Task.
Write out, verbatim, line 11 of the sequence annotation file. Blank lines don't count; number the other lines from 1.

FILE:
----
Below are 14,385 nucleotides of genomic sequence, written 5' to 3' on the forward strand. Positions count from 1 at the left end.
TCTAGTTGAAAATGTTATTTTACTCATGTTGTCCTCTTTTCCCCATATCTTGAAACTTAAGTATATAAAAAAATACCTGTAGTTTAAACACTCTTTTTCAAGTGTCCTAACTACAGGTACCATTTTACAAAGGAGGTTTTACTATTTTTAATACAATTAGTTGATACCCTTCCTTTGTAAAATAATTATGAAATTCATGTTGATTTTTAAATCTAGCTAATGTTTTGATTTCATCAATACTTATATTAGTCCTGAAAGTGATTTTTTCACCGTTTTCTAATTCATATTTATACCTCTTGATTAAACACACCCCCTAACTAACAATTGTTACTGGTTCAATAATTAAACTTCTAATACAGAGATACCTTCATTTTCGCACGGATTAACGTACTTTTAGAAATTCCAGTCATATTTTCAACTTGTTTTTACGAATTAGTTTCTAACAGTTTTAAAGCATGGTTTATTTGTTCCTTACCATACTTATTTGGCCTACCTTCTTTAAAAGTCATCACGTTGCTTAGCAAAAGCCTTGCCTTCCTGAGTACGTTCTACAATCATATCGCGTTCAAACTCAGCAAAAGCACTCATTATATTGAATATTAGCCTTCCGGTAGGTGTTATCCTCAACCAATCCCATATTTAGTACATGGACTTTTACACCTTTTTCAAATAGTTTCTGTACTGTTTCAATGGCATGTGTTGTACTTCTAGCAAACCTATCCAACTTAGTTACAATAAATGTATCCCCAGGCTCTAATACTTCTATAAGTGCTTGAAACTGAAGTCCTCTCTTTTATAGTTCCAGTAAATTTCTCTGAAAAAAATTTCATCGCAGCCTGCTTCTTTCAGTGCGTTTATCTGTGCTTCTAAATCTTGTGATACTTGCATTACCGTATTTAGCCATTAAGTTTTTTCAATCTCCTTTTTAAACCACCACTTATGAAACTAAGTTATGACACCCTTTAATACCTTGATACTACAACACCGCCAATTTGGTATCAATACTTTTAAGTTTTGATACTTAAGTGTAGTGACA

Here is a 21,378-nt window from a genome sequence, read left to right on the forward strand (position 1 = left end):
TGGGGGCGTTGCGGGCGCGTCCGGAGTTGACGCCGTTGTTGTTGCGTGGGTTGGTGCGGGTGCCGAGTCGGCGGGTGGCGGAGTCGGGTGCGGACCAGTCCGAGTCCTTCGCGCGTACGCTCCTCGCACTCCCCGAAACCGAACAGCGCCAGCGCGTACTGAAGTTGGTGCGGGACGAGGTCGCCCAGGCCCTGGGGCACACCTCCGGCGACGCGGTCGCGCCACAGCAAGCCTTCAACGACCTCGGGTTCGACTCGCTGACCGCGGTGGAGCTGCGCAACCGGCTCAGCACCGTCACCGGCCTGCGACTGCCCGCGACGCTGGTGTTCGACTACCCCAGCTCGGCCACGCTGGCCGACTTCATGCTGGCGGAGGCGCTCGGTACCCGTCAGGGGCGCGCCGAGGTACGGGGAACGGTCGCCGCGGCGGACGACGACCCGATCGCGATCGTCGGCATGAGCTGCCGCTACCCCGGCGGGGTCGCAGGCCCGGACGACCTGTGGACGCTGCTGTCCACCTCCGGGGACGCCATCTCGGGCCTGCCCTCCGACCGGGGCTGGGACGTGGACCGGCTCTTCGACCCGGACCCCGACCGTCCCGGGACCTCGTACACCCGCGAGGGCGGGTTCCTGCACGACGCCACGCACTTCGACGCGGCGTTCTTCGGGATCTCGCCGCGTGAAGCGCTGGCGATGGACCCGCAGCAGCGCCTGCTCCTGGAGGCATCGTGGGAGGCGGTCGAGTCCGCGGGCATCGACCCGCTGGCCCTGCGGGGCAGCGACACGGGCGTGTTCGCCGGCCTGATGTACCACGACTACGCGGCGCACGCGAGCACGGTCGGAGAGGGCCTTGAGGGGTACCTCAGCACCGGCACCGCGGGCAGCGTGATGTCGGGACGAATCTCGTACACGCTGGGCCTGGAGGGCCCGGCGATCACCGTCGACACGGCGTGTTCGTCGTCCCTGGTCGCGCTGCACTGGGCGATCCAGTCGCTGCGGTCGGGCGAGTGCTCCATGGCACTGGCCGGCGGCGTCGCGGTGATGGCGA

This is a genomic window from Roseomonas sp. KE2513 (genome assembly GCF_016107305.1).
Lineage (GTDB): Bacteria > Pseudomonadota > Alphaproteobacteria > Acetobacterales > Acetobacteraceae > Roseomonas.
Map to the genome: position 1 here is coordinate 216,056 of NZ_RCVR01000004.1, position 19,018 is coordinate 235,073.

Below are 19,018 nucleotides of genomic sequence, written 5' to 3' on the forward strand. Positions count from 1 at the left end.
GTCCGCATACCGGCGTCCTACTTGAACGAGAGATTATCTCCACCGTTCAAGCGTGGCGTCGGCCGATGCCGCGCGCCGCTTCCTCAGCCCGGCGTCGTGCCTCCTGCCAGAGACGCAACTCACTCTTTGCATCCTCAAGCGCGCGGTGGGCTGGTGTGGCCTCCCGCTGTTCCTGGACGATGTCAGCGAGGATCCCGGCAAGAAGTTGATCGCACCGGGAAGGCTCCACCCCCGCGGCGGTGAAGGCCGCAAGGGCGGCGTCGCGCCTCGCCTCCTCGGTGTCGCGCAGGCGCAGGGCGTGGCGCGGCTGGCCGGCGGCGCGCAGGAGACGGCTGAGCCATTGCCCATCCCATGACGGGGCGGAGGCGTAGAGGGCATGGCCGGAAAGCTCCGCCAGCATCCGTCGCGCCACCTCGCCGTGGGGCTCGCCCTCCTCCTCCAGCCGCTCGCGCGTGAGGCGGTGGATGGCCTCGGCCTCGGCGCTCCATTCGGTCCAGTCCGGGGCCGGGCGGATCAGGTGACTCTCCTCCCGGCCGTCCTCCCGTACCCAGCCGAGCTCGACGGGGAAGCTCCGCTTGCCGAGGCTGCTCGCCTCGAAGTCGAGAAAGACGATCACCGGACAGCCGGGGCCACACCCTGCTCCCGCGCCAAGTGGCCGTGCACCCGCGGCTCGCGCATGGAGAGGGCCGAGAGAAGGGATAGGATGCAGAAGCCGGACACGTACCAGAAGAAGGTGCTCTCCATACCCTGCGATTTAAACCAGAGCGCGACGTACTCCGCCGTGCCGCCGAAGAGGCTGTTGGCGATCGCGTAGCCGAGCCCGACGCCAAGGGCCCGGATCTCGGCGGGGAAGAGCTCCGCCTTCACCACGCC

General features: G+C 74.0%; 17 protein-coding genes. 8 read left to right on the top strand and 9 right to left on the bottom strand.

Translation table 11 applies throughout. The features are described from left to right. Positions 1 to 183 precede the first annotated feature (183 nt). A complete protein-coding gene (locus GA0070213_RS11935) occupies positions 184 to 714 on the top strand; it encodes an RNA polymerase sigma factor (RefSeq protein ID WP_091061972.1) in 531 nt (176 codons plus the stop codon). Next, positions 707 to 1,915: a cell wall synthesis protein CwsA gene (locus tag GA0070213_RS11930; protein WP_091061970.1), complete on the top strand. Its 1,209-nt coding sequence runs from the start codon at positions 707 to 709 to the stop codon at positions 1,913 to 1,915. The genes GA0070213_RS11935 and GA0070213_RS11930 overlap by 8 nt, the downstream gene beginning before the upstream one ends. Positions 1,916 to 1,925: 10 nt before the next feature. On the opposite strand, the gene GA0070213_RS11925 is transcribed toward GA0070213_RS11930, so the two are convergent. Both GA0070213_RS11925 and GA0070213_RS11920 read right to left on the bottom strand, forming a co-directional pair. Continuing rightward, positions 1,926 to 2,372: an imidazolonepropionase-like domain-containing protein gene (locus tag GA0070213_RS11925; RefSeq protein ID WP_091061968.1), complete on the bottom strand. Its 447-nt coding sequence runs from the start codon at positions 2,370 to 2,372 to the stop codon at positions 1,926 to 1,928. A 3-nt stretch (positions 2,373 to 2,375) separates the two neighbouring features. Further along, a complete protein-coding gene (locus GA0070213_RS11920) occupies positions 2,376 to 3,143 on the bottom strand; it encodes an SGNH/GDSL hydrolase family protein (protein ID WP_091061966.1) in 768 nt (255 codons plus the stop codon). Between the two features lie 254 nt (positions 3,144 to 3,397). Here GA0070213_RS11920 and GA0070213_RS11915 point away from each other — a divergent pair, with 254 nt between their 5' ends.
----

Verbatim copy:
Translation table 11 applies throughout. The features are described from left to right. Positions 1 to 183 precede the first annotated feature (183 nt). A complete protein-coding gene (locus GA0070213_RS11935) occupies positions 184 to 714 on the top strand; it encodes an RNA polymerase sigma factor (RefSeq protein ID WP_091061972.1) in 531 nt (176 codons plus the stop codon). Next, positions 707 to 1,915: a cell wall synthesis protein CwsA gene (locus tag GA0070213_RS11930; protein WP_091061970.1), complete on the top strand. Its 1,209-nt coding sequence runs from the start codon at positions 707 to 709 to the stop codon at positions 1,913 to 1,915. The genes GA0070213_RS11935 and GA0070213_RS11930 overlap by 8 nt, the downstream gene beginning before the upstream one ends. Positions 1,916 to 1,925: 10 nt before the next feature. On the opposite strand, the gene GA0070213_RS11925 is transcribed toward GA0070213_RS11930, so the two are convergent. Both GA0070213_RS11925 and GA0070213_RS11920 read right to left on the bottom strand, forming a co-directional pair. Continuing rightward, positions 1,926 to 2,372: an imidazolonepropionase-like domain-containing protein gene (locus tag GA0070213_RS11925; RefSeq protein ID WP_091061968.1), complete on the bottom strand. Its 447-nt coding sequence runs from the start codon at positions 2,370 to 2,372 to the stop codon at positions 1,926 to 1,928. A 3-nt stretch (positions 2,373 to 2,375) separates the two neighbouring features. Further along, a complete protein-coding gene (locus GA0070213_RS11920) occupies positions 2,376 to 3,143 on the bottom strand; it encodes an SGNH/GDSL hydrolase family protein (protein ID WP_091061966.1) in 768 nt (255 codons plus the stop codon). Between the two features lie 254 nt (positions 3,144 to 3,397). Here GA0070213_RS11920 and GA0070213_RS11915 point away from each other — a divergent pair, with 254 nt between their 5' ends.